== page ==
Math for Teaching: Parts of the Proposal

Writing the proposal represents the critical planning stage for the thesis project.

The more detail you include, the smoother the actual thesis work will proceed. Proposals are typically 12 to 20 pages long (please consult Math for Teaching: Proposal Examples).

Goals:

  1. Gives you writing practice in using a formal, objective, scholarly style
  2. Creates as complete a “road map” for the thesis project as possible
  3. Provides a document that can be shown to potential Thesis Directors

Thesis proposals should include the following (please consult Math for Teaching: Proposal Examples):

Title Page

Includes a tentative thesis title, your name, address, telephone number, and proposal submission date. The tentative title should be explanatory but concise

Abstract

Describe the central theme of your project in a few sentences. Then, in just two or three paragraphs, give a summary of what you hope your thesis project will show, what problems you hope to have solved, and what your general approach will be.

Thesis Project Description

  • Elaborate on the summary given in the abstract
  • Explain the context in which this project is being done
  • Describe background information that you have already gathered, and other sources you expect to tap into
  • Outline how you will approach the project and any related work
  • Finally, describe your goals for the project (e.g. how will you know your project is successful?)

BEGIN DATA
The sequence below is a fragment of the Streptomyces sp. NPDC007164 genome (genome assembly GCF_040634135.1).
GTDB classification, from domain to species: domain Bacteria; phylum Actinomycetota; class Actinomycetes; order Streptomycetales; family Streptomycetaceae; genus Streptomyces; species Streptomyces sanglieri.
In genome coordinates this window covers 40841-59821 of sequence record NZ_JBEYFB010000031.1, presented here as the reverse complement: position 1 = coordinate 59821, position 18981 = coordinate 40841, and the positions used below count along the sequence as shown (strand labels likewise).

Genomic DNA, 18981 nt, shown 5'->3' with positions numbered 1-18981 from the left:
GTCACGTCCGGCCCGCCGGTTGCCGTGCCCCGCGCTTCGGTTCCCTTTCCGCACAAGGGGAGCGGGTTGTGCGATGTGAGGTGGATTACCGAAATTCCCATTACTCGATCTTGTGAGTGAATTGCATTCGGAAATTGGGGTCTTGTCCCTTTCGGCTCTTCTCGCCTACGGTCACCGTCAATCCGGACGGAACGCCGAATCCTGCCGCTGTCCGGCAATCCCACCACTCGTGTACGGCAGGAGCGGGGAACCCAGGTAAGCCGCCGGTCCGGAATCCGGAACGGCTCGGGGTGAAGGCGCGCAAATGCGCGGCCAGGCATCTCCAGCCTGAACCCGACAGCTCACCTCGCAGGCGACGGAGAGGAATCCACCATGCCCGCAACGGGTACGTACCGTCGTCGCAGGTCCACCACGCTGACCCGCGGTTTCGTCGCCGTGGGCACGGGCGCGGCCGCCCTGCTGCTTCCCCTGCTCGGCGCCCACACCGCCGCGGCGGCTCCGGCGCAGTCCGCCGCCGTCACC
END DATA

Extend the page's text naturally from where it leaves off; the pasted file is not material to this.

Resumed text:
Work Plan

  • Describe the overall work plan for the thesis project
  • Specify how the various parts of your project will come together
  • Provide a breakdown of the activities that lead to completion of major milestones for your project, including the time needed to write up the thesis
  • Give rough time estimates for completing these activities (at the level of detail of roughly two to four weeks each)
  • Include time (six to eight weeks) for CUHS approval if needed

Glossary (definition of terms)

Include definitions of any less familiar terms as well as acronyms used in your proposal. You can skip this section if the terms you use are well known.

References

Please use the standard APA (American Psychological Association) style for citations and references and include:

  • Works Cited - for those references cited in your proposal
  • Works Consulted - all works consulted for creating the proposal, but not actually cited
  • Works to Be Consulted (if necessary) - include works you have discovered to date that you intend to consult during the thesis process